Announcing the Capturing Change Photography Contest Winners
We are excited to announce the winners of the first annual Capturing Change Photography Contest! Dozens of photographers submitted more than 100 photographs, and contest judge Natalie Conn was impressed by the variety and complexity of the images. Conn reviewed the photographs anonymously and evaluated them based on creativity, composition, content, and artistic merit.
First Place: Sean Sweeney
“I love, first of all, that the photographer decided to make this black and white, which inherently forces the viewer to see the formal aspects of the image and not be overwhelmed by colors pinpointing a specific season. The plants are like pencil drawings and the clouds appear shaded with charcoal and are almost three-dimensional. The viewer looks around the image from cloud, to horizon, to the grassy foreground. It could be from the perspective of an animal in the grass and it’s hard to imagine that we’re at the edge of New York City, although the white tiny buildings in the distance are a clue that industrial spaces are nearby. The composition is considered, the image feels purposeful. It’s really a beautiful photo and would be nice to see it printed large for more details and patterns in the grass.” – Natalie Conn
Second Place: Jane Schreibman
“The complimentary colors grab you in this image. It’s wonderful that they chose this time of day or this kind of weather when the sky is only blue, no bright overexposed pieces taking away your attention. It’s just beautiful shades of blue above orange-y brown dirt. The first place photo hearkens to an idyllic natural space where plants are overgrowing and a river and ocean beckon in the distance, but this space could be Mars or a desert. It’s a different type of nature, one that is modeled by people, and formed by machines. It’s an image that conjures a story of some kind. The viewer can wonder how this space was made and why. It also feels like a place in progress, a place that is about to be transformed. This image is also very considered and purposeful. The photographer was sure to fill the frame with gold and blue and human-made mounds, there is nothing on the edges of the frame that is accidentally captured and distracting.” – Natalie Conn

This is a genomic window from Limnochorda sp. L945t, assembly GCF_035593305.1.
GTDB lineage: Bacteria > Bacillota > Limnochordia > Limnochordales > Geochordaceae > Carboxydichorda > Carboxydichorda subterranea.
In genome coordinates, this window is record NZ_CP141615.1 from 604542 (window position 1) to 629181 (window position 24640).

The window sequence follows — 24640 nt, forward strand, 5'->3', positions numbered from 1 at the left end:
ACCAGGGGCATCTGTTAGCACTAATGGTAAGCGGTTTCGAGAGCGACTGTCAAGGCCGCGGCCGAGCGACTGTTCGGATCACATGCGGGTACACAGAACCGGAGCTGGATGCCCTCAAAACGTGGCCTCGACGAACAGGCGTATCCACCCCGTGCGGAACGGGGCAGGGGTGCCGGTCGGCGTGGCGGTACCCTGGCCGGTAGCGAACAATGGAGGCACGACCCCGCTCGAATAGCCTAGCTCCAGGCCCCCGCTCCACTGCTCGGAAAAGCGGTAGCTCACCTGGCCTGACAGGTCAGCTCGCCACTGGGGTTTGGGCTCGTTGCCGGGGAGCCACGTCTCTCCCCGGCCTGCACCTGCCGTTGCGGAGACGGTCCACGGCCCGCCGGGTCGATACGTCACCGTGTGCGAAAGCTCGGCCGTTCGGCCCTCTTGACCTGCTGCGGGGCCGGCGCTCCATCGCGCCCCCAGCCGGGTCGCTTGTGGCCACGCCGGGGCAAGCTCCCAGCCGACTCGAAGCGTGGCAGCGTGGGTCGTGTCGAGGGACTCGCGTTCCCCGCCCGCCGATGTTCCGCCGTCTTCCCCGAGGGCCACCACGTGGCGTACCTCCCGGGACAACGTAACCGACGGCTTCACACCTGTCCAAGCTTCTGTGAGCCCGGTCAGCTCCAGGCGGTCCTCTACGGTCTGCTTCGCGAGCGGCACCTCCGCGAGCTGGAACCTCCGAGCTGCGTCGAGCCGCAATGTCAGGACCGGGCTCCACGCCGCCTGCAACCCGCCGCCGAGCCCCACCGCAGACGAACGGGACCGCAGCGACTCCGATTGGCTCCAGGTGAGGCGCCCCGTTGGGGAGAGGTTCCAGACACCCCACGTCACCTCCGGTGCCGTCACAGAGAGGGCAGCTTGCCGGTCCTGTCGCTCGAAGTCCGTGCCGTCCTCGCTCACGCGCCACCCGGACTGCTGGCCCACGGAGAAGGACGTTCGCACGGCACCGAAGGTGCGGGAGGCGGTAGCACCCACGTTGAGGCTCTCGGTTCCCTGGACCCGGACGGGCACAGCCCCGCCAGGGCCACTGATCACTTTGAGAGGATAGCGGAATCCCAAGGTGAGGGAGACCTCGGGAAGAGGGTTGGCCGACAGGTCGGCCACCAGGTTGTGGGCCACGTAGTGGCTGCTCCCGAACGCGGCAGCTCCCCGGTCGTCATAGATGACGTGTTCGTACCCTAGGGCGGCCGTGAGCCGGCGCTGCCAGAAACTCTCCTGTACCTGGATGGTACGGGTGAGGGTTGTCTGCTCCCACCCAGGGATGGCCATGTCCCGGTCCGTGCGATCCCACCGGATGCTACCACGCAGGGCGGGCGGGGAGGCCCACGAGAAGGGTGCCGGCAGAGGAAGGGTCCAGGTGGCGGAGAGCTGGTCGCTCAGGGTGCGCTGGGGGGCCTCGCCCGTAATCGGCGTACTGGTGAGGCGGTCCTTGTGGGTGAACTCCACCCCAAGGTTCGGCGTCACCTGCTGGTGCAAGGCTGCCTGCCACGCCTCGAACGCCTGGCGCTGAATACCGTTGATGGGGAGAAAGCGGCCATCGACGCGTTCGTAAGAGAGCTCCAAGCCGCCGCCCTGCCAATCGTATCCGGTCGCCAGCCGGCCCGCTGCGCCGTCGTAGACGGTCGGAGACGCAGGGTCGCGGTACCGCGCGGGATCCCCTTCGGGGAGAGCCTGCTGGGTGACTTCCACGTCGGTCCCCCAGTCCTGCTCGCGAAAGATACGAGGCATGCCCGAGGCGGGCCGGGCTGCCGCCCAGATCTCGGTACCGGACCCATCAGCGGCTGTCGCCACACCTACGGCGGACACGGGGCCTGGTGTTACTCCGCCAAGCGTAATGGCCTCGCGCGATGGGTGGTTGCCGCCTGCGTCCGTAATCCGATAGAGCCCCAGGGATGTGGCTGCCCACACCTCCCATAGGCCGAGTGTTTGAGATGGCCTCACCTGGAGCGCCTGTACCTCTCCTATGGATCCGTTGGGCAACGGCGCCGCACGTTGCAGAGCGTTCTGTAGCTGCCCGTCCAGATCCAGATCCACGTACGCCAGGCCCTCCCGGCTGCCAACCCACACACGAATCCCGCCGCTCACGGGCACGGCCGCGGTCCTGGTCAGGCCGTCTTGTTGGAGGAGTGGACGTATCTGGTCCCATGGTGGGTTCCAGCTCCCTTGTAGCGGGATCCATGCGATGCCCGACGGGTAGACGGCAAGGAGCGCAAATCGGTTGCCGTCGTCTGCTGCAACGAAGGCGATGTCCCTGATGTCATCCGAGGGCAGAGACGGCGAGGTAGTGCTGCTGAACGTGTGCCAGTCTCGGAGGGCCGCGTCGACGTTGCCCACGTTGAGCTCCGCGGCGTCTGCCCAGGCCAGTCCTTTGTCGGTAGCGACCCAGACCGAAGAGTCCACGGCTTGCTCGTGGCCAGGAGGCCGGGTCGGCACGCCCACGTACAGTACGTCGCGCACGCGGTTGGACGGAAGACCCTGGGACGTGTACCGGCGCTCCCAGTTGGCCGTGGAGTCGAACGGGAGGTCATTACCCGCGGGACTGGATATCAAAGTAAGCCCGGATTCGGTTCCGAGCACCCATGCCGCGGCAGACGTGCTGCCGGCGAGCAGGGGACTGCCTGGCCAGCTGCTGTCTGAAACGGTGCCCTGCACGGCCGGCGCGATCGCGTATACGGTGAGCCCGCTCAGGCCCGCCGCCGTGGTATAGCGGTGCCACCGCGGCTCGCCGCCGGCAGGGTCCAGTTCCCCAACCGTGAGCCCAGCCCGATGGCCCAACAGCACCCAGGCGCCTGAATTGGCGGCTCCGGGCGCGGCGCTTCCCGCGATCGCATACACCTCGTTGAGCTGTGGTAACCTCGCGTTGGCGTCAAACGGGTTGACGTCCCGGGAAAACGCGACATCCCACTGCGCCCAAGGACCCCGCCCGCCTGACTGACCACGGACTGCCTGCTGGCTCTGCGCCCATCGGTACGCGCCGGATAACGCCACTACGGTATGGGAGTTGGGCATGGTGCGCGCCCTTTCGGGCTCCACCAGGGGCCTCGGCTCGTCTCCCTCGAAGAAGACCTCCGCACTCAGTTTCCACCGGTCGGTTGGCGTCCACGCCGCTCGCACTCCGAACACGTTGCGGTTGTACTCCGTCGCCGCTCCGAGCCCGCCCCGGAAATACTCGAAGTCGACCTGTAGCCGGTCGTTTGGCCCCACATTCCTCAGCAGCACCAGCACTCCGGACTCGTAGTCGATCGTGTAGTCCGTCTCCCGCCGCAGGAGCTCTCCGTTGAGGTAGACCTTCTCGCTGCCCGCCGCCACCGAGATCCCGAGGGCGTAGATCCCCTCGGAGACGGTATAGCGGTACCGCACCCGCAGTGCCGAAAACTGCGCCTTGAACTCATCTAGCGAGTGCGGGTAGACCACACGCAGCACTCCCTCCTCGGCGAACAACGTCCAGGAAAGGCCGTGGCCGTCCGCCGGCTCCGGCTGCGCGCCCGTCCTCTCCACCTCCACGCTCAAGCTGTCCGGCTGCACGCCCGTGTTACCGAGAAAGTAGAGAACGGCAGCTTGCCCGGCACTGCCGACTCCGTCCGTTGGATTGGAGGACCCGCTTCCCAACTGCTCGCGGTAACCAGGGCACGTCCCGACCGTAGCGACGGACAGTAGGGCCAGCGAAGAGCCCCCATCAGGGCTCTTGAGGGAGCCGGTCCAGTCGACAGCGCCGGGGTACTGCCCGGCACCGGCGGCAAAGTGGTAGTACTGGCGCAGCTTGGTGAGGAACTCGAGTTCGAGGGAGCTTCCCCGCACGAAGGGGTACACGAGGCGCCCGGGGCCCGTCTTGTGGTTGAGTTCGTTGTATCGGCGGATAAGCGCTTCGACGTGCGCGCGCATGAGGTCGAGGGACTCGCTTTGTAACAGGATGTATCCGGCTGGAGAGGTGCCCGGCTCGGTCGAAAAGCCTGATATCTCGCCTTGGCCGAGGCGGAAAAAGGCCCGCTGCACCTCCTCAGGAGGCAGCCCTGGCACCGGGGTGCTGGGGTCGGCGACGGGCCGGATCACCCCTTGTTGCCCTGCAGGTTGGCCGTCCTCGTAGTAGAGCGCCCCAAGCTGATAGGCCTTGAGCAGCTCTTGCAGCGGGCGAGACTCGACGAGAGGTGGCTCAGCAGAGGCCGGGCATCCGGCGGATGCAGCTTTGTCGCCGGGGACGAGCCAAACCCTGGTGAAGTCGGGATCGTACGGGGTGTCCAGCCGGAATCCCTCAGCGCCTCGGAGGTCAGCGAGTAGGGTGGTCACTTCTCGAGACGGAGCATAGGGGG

Third Place: Jesse Webster
“I think this is a nice documentary image of the park. It focuses on that interesting combination of a wild natural space mixed with pipes and concrete, guard rails and roads. A tree is comically growing out of a drain pipe and branches out of the crevices of this mysterious unmarked structure. I also like the time of day. It looks like waning sunset light and normally people fix their cameras on the setting sun, but instead the photographer paid homage to an ordinary yet exemplary scene at the park and the merging of buildings and trees.” – Natalie Conn
“Interesting curved lines in this image. I like that you can’t really tell where the road is going and how it moves. It looks like a place that is growing back: nature and humans have collided here in an interesting and confusing way. I love the slight incline of the horizon line and that the photographer chose it to be black and white, to focus on the patterns and the road.” – Natalie Conn
“I love the layers in this image, the heavy clouds, mysterious piles of rocks, oil painting-like grass. The eye is attracted first to the bird and then you slowly look around the space. It has a strong composition and sense of motion. There is something both serene and ominous about this image. I like the specificity of the green tarp and factory tower in this idyllic, pastoral scene.” – Natalie Conn
Thanks to all the photographers who submitted to the contest!
Bernt von Glasenapp
Jingyi (Jessy) Qiu